The story garners enough respect to be the focus of The Tom Dooley Festival, a delightful event despite its gruesome backstory. It was held last weekend, as every year, at Whippoorwill Academy and Village, in Ferguson in the foothills of western North Carolina, Tom's stomping grounds. Actors from the summer theatre presented a snippet of the story. I hope Tom's character had a chance to say his proclamation from the gallows: "Gentlemen, do you see this hand? I didn't harm a hair on the girl's head." And then he was hung. And then the legends and whispers and ballads began.

I didn't have a chance to hear it. I was over on author's row, selling my books, two of which by the way, are about characters who in addition to Tom Dooley, can claim the community around Whippoorwill as their stomping grounds.
Okay, so I really don't have a book by that title. It's a joke.

Neither does Charlotte Barnes, the author under the tent next to mine, the one in this Author's Row non existent book titles announces "I Am Laura." That's a little closer to facts than my "Secret Lives of Women who Stalk Fishermen," but we had a good laugh.

Charlotte wrote a well researched nonfiction about Tom Dooley, which was her reason for being present at the festival.
We had a great day, connecting as authors do. I later learned she was one day short of her newest publication, Dooley, a base-on-real-events, Tom Dooley novel told from the perspective of the newspaper reporter who covered the hanging. I can't wait to read it. Her initial shipment arrived at her home the next day, a Sunday delivery, in fact.

Meanwhile I talked with festival goers about my books, not only those two with settings in the Ferguson area. The most fun I had was watching children play with the rockets and parachutes I brought as part of my Back on Earth book, the one about Apollo Eleven.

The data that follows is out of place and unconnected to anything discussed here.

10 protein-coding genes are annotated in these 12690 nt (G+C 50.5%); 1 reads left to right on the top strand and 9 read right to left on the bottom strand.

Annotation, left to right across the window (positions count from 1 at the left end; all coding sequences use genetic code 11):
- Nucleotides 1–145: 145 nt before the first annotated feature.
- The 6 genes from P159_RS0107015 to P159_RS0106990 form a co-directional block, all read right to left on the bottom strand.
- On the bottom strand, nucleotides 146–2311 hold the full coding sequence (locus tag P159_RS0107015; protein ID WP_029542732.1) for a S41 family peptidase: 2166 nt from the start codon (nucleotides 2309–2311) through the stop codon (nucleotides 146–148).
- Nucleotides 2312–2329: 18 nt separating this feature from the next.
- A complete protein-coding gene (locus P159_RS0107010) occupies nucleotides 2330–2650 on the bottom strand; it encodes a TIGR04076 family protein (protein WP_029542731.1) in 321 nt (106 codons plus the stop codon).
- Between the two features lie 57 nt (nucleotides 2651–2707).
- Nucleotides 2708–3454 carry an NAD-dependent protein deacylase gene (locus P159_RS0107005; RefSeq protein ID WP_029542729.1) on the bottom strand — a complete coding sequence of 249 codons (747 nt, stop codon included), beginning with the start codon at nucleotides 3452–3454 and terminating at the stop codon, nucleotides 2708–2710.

So it didn't fit the theme of the festival with the spinning wheels and blacksmiths and the geneology of Tom Dooley, but we had fun.
There's nothing quite like spanning the history of western North Carolina civilization from colonial Daniel Boone, through Civil War veteran Tom Dooley to the 1969 Apollo Eleven moon shot. What a day. Nothing to hang down your head about, either.

Catch of the day,


Saturday, May 4, 2019

Tree on Roof

I came up with the idea for my first children's picture book When Christmas Feels Like Home when I watched Robin Williams as Mork from Ork (or is that backwards?). As an alien he witnessed cars driving about town with trees loaded on their tops and wondered what was happening. Trees riding on cars! Go figure!

Thank you, illustrator Carolina Farias,
 for getting it right!
I began watching the cars around me, studying the people inside, their faces, their joys, and then a little story seed grew in the writing side of my brain. End result, a picture book.

There's a new seed growing now in the same side of my brain, at least it's been planted there. I'll call this one, "Tree on Roof," thanks to a violent storm that whipped through our neighborhood.

Image may contain: tree, house, plant, sky and outdoor

It could have been worse! We ended up with a few holes punched in the roof, which we were able to patch with no problem. Having an excellent insurance agent does help.

Image may contain: tree, sky, plant, shoes, outdoor and nature
Husband on roof clearing limbs
Okay, so my husband might not be yet ready for the literary version of our latest homeowner trials and tribulations. Fortunately we found an available company who came to our rescue. 

Image may contain: tree, sky and outdoor

Image may contain: tree, plant, sky, house, outdoor and nature

Image may contain: tree and outdoor
Walnut wood, anyone?
The walnut harvest for the squirrels will be minus one tree this year. Therein lies the seed of a picture book. Maybe. Possibly.

Just in case any of you are in need, here's the company we dealt with.
Image may contain: one or more people and outdoor

Maybe it is time for me to go out on a limb and write this book!

Catch of the day,